Part 2: Setting Technical Challenges
Part 1 of this blog series covered the non-technical challenges for a management team. This post reviews the technical challenges IT management will face, and discusses Infrastructure as a Service (IaaS), defined here in Part 1.
Getting Started and Covering the Basics
What you actually know—and what you think you know—about any Public Cloud may differ from the reality.
Public Clouds are API-driven software platforms. Behind-the-scenes services may have unpublished dependencies. The failure of any service may have an impact on other services. You may not discover this until an actual failure.
The organization of your enterprise team is likely built around the demands and peculiarities of the workloads the team supports within the on-premises (onPrem) data center. This data center team was assembled over the years and understands it, and its weaknesses, intimately.
In addition to your knowledge of the data center, your team brings its workloads. Foreshadowing a bit, but it’s the knowledge of workload requirements that will be the most valuable asset they bring to the table during your Cloud Migration.
Your team’s knowledge of your current onPrem Data Center is often a starting point. Your onPrem Data Center and the Cloud have enough superficial similarities to make the team confident (read: over-confident). Cloud organizational entities (AWS Accounts/Azure Subscriptions) and the organization of networks is completely different than it is with onPrem, and requires a different outlook.
Network organization is one of the fundamental services that must be gotten right—this includes future-proofing. Failure to address this as a high priority, may require a re-migration to get right.
Networks should also be fully automated. This is no small matter, nor is it optional.
IAM is the second area of consideration.
IAM is boring. That said, do not make the mistake of placing this entirely in Security’s hands (although they should be a key participant). This will determine where and how users and workloads gain access to which resources.
The effort should typically be led by a joint security-operations task force, with workload owners participating at key points in their Cloud-deployment life-cycles. For instance, it’s okay to have little or no automation of a Dev environment, so long as automation is required for QA and higher environments. AWS Organizations should be used provide guardrails on all environments, especially Dev. Another suggestion would be to monitor for changes in policies and to review them as they’re executed in all environments, so any egregiously bad choices can be corrected quickly.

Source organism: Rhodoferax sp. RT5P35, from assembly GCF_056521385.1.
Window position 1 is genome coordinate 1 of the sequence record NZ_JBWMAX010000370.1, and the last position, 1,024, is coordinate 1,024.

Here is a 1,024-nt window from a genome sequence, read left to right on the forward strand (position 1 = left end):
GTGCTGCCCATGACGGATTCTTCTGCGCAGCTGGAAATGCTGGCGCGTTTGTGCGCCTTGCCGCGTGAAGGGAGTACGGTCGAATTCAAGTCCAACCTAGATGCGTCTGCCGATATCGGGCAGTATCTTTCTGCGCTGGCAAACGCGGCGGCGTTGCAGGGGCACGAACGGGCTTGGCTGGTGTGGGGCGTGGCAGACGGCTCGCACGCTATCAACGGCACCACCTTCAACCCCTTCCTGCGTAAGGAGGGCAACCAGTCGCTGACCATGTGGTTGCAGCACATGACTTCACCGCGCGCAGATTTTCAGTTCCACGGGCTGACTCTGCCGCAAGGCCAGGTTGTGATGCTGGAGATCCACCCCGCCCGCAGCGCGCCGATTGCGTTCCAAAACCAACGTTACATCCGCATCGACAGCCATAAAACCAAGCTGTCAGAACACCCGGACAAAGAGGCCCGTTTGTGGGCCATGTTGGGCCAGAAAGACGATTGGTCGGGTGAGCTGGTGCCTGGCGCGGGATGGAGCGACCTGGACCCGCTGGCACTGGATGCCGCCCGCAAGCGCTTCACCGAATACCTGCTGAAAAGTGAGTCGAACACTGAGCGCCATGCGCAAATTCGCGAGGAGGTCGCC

Beyond networks and IAM, all other errors can usually be recovered from.
Databases are the Achilles heel of a Cloud Migration. My first suggestion is to attempt to migrate your database to the RDS. Discover what changes are required to make the migration (notice I didn’t add, “if any”). Only about one in twenty forklifts requires no database changes.
Take. This is an ideal time to loosen the grip your database vendor has on you. If triggers and stored procedures can be transmuted to Lambda functions, do it.
One last note on getting started. The use of the console during a PoC may be agile. However, limit its use outside the PoC construct. Except perhaps in limited situations, the console will negatively impact your overall environment(s). Relying on the console gives you immediate speed at the cost of long-term agility. We jokingly call this “Consolitis.” The most compelling reason for moving to the Cloud, business agility, will be lost or (in a best-case scenario) watered down when the Console is used to create objects on a non-exception basis.
What’s your end goal?
If your end goal isn’t to evolve your application to be cloud-native, you’re probably not interested in driving-down your costs. That’s okay if you’ve got money to burn, but the movement for most organizations resembles a bell curve. If you’re not interested in driving down your costs—or if it’s not a primary goal— this should be should be communicated to the team as it will drive architectural decisions.